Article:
Thursday, July 19, 2007

Rommel's sunken gold 'found' by British expert


Anyone who wants to believe the lie than only European Jews were killed in the Holocaust needs to brush up on their history right now.

By Henry Samuel in Paris
Last Updated: 3:00am BST 19/07/2007

A British researcher claims to have located Rommel's elusive sunken treasure just weeks after a team of German divers scouring the Mediterranean failed to find the hoard.

The famed treasure has long been reputed to have been dumped somewhere off the coast of Corsica by fleeing SS men, who planned to recover it after the war.

However, Terry Hodgkinson, who has been researching the missing gold for 15 years, told The Daily Telegraph that he was now "confident" he knew its exact location in waters less than a nautical mile from the town of Bastia.

Mr Hodgkinson, who is also a television scriptwriter, has teamed up with Corsican experts and won permission from the French authorities to enter the race to find six steel cases said to contain 440lb of gold bullion plus other precious objects pillaged from the Jewish community in Tunisia during the war.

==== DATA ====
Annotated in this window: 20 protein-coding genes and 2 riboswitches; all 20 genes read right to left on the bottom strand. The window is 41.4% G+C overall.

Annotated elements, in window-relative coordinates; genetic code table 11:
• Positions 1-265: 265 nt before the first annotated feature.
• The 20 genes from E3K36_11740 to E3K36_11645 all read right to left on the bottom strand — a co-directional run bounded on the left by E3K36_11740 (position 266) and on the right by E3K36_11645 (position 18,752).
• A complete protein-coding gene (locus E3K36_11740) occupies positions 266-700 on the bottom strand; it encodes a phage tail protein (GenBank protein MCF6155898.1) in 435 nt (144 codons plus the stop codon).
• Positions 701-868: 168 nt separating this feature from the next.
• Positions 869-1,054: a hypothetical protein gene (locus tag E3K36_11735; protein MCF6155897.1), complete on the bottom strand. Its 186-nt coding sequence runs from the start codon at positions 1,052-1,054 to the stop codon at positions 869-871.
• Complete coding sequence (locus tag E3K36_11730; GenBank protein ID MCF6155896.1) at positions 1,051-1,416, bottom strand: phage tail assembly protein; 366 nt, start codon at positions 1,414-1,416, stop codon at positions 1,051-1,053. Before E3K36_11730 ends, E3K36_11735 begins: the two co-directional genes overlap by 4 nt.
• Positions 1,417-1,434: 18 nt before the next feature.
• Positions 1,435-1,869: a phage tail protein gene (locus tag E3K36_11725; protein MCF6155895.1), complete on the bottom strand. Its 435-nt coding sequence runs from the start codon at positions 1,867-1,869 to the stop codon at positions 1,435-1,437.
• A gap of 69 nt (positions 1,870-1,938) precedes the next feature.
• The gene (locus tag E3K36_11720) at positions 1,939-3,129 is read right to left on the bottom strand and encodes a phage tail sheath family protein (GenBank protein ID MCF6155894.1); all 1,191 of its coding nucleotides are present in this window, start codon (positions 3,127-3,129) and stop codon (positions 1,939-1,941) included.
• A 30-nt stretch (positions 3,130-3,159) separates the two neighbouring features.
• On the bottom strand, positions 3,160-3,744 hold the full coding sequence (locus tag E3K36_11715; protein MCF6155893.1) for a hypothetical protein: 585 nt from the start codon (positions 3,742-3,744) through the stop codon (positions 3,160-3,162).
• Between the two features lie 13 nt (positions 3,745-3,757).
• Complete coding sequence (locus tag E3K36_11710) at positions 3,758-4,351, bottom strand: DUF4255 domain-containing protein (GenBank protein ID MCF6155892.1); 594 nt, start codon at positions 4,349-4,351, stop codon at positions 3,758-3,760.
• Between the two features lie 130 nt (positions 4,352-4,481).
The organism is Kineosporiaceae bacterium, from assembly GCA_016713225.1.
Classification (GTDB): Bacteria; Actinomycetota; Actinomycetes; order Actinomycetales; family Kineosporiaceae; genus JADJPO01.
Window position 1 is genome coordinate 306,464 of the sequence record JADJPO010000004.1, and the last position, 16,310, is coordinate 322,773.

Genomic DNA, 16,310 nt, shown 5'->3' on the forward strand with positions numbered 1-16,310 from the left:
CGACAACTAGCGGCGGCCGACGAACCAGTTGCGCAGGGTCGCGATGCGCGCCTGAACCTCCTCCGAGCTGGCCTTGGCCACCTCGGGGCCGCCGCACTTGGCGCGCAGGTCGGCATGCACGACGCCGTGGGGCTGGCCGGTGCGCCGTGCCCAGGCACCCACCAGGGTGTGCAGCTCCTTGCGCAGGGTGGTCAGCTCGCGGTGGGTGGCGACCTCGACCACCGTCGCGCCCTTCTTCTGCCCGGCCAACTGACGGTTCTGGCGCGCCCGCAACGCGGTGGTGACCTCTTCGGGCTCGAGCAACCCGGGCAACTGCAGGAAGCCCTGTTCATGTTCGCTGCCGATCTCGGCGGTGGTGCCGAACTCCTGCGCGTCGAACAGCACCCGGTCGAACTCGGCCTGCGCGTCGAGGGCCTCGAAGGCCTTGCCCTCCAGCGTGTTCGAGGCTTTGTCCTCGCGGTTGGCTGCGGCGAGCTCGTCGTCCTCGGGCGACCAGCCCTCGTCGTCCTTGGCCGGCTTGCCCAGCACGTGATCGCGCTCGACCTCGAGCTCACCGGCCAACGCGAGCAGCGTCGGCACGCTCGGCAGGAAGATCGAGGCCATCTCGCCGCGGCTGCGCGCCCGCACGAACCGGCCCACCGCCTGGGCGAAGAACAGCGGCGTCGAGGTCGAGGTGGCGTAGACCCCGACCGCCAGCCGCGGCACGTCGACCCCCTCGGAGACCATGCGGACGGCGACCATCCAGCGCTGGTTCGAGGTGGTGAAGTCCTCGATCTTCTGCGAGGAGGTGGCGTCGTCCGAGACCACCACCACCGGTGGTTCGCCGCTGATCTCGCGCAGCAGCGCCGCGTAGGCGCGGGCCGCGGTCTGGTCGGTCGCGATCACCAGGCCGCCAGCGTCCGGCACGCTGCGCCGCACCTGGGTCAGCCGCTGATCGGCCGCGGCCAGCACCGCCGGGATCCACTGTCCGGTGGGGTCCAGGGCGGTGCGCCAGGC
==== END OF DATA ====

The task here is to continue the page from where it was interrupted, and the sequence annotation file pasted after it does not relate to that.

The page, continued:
"We are confident of the location, but it will require the latest techniques to retrieve it, as the cases, which were once soldered, have no doubt separated and sunk deep into the sand," he said.
Telegraph - TravelShop

The only way to reach the loot would be to "hoover" up the seabed - a costly and time-consuming method. Now the main obstacle is funding.

After months of research in Tunisia, he believes he has uncovered the truth not just about the treasure spot, but also previously unknown aspects of the story behind its arrival in Corsican waters.

Accounts suggest that it was not Field Marshal Erwin Rommel but the ruthless SS colonel Walter Rauff who stripped Tunisian Jews of their wealth.

Rauff, who created the Nazis' notorious "gas vans" - mobile gas chambers - commanded a special Middle East extermination unit called in a month after Rommel's victory against the British at Tobruk in June 1942.

However, his mission came to an abrupt halt after the British overcame Rommel, also known as "the Desert Fox", at El Alamein in October 1942.

Map of Corsica

The Nazis left North Africa and are believed to have deliberately sunk the treasure as they later fled Corsica under heavy British and American bombardment.

There have since been several attempts to find it, inspiring films and even a Goon Show episode.

In February, French maritime police came across a German television crew hunting the treasure without authorisation.

They were fined but later resumed their search after receiving the go-ahead to shoot a "cultural film".

Under French law, the proceeds from the treasure would be split between the state and those who found it. However, in this case, the state would seemingly also try to find any surviving relatives of those stripped of their gold.

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